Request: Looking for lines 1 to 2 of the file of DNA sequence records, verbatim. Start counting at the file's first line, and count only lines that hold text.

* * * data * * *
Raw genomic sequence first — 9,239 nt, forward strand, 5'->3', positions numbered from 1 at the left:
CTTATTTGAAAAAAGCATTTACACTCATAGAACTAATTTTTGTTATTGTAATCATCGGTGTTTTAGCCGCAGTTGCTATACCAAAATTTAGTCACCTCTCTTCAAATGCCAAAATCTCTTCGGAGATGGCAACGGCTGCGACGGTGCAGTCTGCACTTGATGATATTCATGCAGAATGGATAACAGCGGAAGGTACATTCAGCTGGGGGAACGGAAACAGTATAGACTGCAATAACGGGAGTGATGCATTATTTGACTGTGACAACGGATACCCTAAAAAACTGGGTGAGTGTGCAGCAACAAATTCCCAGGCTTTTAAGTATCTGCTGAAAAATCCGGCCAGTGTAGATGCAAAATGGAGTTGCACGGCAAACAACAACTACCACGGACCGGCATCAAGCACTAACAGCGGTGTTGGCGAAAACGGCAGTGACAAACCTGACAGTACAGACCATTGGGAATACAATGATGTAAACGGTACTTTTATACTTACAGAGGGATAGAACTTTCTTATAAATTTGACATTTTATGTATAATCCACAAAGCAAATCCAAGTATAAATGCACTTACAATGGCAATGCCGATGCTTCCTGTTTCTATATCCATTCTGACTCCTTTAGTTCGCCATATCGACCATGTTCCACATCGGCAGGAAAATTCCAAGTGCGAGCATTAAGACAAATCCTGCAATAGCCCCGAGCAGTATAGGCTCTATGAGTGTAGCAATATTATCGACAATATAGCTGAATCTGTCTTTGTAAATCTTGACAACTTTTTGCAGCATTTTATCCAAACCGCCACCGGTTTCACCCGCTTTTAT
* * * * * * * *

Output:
Raw genomic sequence first — 9,239 nt, forward strand, 5'->3', positions numbered from 1 at the left:
CTTATTTGAAAAAAGCATTTACACTCATAGAACTAATTTTTGTTATTGTAATCATCGGTGTTTTAGCCGCAGTTGCTATACCAAAATTTAGTCACCTCTCTTCAAATGCCAAAATCTCTTCGGAGATGGCAACGGCTGCGACGGTGCAGTCTGCACTTGATGATATTCATGCAGAATGGATAACAGCGGAAGGTACATTCAGCTGGGGGAACGGAAACAGTATAGACTGCAATAACGGGAGTGATGCATTATTTGACTGTGACAACGGATACCCTAAAAAACTGGGTGAGTGTGCAGCAACAAATTCCCAGGCTTTTAAGTATCTGCTGAAAAATCCGGCCAGTGTAGATGCAAAATGGAGTTGCACGGCAAACAACAACTACCACGGACCGGCATCAAGCACTAACAGCGGTGTTGGCGAAAACGGCAGTGACAAACCTGACAGTACAGACCATTGGGAATACAATGATGTAAACGGTACTTTTATACTTACAGAGGGATAGAACTTTCTTATAAATTTGACATTTTATGTATAATCCACAAAGCAAATCCAAGTATAAATGCACTTACAATGGCAATGCCGATGCTTCCTGTTTCTATATCCATTCTGACTCCTTTAGTTCGCCATATCGACCATGTTCCACATCGGCAGGAAAATTCCAAGTGCGAGCATTAAGACAAATCCTGCAATAGCCCCGAGCAGTATAGGCTCTATGAGTGTAGCAATATTATCGACAATATAGCTGAATCTGTCTTTGTAAATCTTGACAACTTTTTGCAGCATTTTATCCAAACCGCCACCGGTTTCACCCGCTTTTAT